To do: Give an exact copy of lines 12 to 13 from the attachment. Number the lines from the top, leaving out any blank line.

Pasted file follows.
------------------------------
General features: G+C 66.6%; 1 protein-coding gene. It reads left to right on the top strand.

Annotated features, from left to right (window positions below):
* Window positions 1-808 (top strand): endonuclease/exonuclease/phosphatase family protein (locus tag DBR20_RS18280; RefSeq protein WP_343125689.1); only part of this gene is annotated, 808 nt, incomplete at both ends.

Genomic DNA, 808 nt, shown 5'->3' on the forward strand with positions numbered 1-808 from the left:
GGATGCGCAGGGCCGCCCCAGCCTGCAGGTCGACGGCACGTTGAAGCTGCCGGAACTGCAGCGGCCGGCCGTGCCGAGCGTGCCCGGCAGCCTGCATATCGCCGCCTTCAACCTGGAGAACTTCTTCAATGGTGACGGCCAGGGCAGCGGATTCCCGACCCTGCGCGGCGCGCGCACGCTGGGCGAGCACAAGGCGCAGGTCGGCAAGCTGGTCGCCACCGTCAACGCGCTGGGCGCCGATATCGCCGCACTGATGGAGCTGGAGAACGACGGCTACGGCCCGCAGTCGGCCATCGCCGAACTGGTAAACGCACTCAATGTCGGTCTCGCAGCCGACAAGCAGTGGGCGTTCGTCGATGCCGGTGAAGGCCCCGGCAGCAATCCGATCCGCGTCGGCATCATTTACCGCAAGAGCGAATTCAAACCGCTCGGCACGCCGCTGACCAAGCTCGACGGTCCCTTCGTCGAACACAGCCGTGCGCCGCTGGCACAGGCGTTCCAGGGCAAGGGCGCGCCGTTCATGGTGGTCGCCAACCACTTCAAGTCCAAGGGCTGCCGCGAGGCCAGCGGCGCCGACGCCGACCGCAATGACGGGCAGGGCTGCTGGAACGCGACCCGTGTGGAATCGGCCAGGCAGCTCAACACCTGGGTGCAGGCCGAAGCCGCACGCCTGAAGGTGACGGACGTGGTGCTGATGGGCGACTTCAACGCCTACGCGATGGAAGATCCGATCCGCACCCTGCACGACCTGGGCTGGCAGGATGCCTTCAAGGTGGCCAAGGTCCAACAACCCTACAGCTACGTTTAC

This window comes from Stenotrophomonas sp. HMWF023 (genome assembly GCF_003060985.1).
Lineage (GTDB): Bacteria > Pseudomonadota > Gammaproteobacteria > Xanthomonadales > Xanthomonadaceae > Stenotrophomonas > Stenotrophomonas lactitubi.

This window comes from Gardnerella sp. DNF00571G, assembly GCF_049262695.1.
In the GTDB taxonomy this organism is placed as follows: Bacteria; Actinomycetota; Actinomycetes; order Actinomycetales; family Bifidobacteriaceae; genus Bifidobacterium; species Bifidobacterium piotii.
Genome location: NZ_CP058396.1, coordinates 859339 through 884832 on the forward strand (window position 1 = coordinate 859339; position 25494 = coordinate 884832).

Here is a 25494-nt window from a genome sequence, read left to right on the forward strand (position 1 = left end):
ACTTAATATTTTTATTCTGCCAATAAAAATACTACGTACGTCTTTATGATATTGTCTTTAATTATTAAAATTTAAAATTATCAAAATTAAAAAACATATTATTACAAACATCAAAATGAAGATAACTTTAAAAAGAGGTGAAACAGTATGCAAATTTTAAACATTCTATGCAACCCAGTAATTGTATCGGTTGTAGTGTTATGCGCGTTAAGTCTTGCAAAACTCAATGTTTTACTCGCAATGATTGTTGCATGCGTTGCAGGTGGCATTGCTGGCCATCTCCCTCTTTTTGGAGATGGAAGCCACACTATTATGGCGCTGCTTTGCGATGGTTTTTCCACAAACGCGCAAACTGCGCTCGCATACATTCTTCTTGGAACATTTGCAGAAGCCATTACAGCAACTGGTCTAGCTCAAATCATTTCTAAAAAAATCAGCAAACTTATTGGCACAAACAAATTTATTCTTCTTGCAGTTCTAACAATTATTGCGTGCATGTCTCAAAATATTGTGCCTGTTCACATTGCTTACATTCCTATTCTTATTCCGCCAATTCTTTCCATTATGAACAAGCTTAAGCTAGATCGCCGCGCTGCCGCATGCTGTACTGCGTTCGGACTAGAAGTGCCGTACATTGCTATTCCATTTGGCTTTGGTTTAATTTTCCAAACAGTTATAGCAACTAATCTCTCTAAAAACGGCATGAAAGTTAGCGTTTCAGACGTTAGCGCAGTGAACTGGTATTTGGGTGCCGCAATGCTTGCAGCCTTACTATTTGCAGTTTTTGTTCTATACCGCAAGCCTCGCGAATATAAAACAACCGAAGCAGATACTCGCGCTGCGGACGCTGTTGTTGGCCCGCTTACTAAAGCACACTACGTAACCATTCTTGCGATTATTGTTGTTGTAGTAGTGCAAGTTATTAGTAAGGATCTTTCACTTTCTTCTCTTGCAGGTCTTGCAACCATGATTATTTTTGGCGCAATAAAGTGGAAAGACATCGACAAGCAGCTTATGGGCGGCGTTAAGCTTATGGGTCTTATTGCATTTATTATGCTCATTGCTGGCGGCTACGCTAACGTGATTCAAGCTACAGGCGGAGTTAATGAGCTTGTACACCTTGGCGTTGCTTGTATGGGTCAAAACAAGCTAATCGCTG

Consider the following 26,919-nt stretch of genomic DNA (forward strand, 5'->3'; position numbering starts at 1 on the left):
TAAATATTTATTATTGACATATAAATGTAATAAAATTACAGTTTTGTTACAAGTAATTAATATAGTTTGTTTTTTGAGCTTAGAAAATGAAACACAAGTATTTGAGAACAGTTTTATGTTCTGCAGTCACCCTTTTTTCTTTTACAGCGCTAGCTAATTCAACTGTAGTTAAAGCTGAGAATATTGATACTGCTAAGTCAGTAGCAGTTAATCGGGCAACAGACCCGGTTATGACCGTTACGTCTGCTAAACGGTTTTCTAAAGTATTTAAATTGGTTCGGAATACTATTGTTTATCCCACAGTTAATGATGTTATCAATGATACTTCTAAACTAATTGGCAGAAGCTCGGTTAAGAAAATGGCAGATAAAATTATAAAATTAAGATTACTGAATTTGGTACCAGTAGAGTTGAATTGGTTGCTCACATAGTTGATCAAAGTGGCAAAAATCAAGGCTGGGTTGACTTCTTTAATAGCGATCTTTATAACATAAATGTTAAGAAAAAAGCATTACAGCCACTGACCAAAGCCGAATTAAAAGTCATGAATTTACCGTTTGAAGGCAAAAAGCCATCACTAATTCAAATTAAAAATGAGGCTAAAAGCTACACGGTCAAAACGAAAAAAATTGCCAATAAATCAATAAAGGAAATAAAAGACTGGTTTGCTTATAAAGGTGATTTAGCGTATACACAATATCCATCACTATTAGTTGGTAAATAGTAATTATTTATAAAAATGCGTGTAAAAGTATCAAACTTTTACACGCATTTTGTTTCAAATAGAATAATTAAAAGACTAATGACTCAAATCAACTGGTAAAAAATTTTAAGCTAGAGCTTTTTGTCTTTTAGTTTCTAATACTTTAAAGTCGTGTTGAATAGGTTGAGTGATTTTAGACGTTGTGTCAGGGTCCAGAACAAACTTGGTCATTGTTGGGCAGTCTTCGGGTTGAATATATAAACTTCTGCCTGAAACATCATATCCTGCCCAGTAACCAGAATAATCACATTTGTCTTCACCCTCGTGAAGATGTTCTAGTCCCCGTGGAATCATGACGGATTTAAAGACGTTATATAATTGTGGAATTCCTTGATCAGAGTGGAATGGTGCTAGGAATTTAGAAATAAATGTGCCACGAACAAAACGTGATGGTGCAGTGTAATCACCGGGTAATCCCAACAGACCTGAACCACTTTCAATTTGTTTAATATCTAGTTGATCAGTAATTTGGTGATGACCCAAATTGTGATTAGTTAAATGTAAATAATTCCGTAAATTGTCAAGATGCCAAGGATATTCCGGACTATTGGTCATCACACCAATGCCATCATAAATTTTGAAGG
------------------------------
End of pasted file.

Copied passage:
ACTTAATATTTTTATTCTGCCAATAAAAATACTACGTACGTCTTTATGATATTGTCTTTAATTATTAAAATTTAAAATTATCAAAATTAAAAAACATATTATTACAAACATCAAAATGAAGATAACTTTAAAAAGAGGTGAAACAGTATGCAAATTTTAAACATTCTATGCAACCCAGTAATTGTATCGGTTGTAGTGTTATGCGCGTTAAGTCTTGCAAAACTCAATGTTTTACTCGCAATGATTGTTGCATGCGTTGCAGGTGGCATTGCTGGCCATCTCCCTCTTTTTGGAGATGGAAGCCACACTATTATGGCGCTGCTTTGCGATGGTTTTTCCACAAACGCGCAAACTGCGCTCGCATACATTCTTCTTGGAACATTTGCAGAAGCCATTACAGCAACTGGTCTAGCTCAAATCATTTCTAAAAAAATCAGCAAACTTATTGGCACAAACAAATTTATTCTTCTTGCAGTTCTAACAATTATTGCGTGCATGTCTCAAAATATTGTGCCTGTTCACATTGCTTACATTCCTATTCTTATTCCGCCAATTCTTTCCATTATGAACAAGCTTAAGCTAGATCGCCGCGCTGCCGCATGCTGTACTGCGTTCGGACTAGAAGTGCCGTACATTGCTATTCCATTTGGCTTTGGTTTAATTTTCCAAACAGTTATAGCAACTAATCTCTCTAAAAACGGCATGAAAGTTAGCGTTTCAGACGTTAGCGCAGTGAACTGGTATTTGGGTGCCGCAATGCTTGCAGCCTTACTATTTGCAGTTTTTGTTCTATACCGCAAGCCTCGCGAATATAAAACAACCGAAGCAGATACTCGCGCTGCGGACGCTGTTGTTGGCCCGCTTACTAAAGCACACTACGTAACCATTCTTGCGATTATTGTTGTTGTAGTAGTGCAAGTTATTAGTAAGGATCTTTCACTTTCTTCTCTTGCAGGTCTTGCAACCATGATTATTTTTGGCGCAATAAAGTGGAAAGACATCGACAAGCAGCTTATGGGCGGCGTTAAGCTTATGGGTCTTATTGCATTTATTATGCTCATTGCTGGCGGCTACGCTAACGTGATTCAAGCTACAGGCGGAGTTAATGAGCTTGTACACCTTGGCGTTGCTTGTATGGGTCAAAACAAGCTAATCGCTG

Consider the following 26,919-nt stretch of genomic DNA (forward strand, 5'->3'; position numbering starts at 1 on the left):